Summary: We each have a God-given responsibility to influence the lives of others
Woodlawn Baptist Church
August 15, 2004
(Many of the thoughts and the main points from this sermon were taken from John Maxwell’s book, "Becoming a Person of Influence")
I want to tell you all how good it is to be back with you this morning after being out for vacation. It seems like a long time since I have stood here. I had not realized before I left how much I needed the time off to rest and be refreshed. I asked you three Sundays ago to pray for me and that God would revive me, and I am confident that you prayed those prayers. I cannot say that I am revived, because I do not believe it is a thing that happens and then that’s it. Personal revival with God is a process, a journey of sorts that God takes us on and never wishes us to look back. I realize somewhere along the journey up the mountain, I chose to sit down for a while, weary of the climb, and now I am ready to climb again. You continue to pray for me, and for one another. Pray that God would awaken each of us and that we would climb to new heights together. “Me? Need Revival?” some of you might say. Before you dismiss the thought, ask God to help you see whether you too have been perched on some comfortable ledge halfway up the mountain for too long, and I will pray that He kicks you off!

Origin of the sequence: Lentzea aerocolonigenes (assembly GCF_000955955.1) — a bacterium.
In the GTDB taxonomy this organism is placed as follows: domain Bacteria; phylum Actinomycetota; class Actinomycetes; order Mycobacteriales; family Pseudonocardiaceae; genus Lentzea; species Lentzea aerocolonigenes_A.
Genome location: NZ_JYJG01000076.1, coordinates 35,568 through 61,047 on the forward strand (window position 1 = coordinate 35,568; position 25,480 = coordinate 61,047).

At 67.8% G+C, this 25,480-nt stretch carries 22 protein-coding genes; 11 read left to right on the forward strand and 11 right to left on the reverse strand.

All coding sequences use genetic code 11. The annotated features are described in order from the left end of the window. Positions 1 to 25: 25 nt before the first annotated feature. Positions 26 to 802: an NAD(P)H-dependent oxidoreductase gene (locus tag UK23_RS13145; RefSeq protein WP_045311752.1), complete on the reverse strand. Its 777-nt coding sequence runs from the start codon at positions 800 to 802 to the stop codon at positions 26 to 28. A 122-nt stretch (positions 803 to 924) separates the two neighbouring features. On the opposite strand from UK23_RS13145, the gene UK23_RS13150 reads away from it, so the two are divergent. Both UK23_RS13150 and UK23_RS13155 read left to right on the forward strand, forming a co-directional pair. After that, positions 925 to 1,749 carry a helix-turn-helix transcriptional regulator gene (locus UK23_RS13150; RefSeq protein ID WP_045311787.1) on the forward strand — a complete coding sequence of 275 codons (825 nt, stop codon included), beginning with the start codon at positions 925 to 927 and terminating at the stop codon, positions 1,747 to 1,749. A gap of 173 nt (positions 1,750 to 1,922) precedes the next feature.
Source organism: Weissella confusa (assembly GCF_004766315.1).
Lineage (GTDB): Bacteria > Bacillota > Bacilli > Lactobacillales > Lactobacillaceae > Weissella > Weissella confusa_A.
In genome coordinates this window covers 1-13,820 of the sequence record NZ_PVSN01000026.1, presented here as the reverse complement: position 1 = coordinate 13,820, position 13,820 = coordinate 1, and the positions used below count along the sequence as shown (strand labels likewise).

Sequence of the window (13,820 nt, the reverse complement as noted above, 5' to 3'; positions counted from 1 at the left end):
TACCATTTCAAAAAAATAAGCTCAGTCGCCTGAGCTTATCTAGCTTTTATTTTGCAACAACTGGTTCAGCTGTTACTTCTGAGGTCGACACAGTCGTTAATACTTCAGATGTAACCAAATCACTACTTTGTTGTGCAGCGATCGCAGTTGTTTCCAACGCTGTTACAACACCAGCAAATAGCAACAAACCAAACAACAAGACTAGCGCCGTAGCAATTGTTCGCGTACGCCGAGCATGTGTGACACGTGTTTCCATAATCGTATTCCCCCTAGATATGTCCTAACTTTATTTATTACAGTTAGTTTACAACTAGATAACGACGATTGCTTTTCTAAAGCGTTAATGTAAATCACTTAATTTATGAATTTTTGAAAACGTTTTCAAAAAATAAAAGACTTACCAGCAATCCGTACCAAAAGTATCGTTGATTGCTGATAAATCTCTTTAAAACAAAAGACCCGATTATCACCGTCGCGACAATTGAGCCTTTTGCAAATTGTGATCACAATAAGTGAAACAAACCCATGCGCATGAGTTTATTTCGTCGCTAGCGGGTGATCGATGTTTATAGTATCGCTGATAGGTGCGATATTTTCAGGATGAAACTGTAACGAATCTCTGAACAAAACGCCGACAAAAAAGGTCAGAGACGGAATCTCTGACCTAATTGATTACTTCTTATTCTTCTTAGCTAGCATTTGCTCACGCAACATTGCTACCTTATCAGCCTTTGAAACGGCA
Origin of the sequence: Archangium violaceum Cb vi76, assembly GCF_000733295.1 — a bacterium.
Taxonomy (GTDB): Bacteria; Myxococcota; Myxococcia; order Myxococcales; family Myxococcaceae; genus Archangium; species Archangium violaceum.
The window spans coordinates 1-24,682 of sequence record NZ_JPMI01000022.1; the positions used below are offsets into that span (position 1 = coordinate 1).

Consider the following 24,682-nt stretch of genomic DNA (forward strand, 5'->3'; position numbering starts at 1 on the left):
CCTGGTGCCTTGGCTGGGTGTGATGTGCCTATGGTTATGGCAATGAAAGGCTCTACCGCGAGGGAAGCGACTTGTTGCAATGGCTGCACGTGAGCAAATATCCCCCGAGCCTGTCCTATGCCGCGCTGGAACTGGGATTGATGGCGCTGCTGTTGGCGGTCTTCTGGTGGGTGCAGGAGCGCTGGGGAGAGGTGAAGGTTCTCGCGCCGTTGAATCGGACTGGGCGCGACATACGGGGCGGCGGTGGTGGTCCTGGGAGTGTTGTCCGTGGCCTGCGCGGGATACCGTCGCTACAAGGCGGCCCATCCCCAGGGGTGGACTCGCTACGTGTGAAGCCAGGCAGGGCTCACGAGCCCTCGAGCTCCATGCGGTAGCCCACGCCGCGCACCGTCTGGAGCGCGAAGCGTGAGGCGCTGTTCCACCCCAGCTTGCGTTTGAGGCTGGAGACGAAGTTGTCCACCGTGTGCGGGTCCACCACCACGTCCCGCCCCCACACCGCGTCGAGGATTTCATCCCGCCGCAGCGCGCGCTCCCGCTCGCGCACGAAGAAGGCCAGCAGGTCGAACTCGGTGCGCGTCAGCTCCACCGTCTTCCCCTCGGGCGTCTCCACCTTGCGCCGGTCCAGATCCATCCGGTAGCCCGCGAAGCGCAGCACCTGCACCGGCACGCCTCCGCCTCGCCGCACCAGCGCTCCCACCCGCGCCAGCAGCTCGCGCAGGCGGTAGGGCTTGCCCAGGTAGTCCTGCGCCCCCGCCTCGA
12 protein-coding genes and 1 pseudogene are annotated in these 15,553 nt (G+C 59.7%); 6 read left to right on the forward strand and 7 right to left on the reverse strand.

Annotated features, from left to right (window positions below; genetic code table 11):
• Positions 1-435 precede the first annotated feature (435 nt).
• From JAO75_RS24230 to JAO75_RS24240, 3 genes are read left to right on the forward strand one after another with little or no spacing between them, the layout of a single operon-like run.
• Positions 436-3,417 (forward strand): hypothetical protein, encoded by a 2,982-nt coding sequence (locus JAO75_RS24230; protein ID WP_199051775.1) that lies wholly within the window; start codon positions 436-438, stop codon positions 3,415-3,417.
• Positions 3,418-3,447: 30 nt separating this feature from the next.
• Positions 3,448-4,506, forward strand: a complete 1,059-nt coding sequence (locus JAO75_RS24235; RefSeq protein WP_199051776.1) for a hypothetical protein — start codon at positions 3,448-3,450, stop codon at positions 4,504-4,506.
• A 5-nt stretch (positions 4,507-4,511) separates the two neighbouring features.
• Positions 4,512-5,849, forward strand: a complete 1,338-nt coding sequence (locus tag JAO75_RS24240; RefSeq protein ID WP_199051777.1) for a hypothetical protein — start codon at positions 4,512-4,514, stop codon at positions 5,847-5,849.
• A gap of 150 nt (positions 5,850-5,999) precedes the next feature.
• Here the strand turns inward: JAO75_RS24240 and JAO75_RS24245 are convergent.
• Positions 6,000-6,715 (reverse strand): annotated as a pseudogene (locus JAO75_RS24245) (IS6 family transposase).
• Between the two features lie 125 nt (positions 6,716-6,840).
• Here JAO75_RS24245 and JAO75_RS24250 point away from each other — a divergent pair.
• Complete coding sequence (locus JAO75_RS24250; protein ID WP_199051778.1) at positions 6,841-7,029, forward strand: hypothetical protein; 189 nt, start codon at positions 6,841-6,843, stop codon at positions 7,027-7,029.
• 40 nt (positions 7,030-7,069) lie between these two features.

Remember that in the first three chapters of Esther, we found that King Ahasuerus was the ruler of the Medo-Persian Empire, and through his own foolishness and drunkenness divorced his wife Vashti. This in turn led to the choosing of a new wife by means of a beauty pageant of sorts. Esther, the young girl who was raised by her uncle Mordecai, was chosen to be the new queen. Mordecai held some kind of position in the king’s gate, giving him access to Esther and the goings on of the court, so he kept himself informed of how she was doing and used her position to pass along important information, such as when he revealed the assassination plot that two of his co-workers were putting together. For some reason unknown to us, after Mordecai saved the king’s life, Haman was elevated to the second highest position in the kingdom, attaining god-like status, and by command of the king, everyone was to bow in an act of worshipful reverence. Mordecai, being the devout and God-fearing Jew he was, could not bring himself to obey the king’s command. When others fell to the ground in Haman’s presence, Mordecai stood. When others were jockeying for recognition, he refused to bow. When Haman learned of Mordecai’s insubordination, he was outraged. He determined that this Jew was going to die, but not just this Jew: all Jews! Haman cunningly got the king’s permission to write a royal edict, sanctioned by the king, that on a day only months away, all the people of the kingdom would be allowed and encouraged to slaughter the Jews. In fact, Haman was so committed to the success of this plan he financed it himself. Chapter 3 ends by telling us that messengers were sent throughout the empire, posting notices and communicating to the people what was about to take place. Now read chapter 4 with me.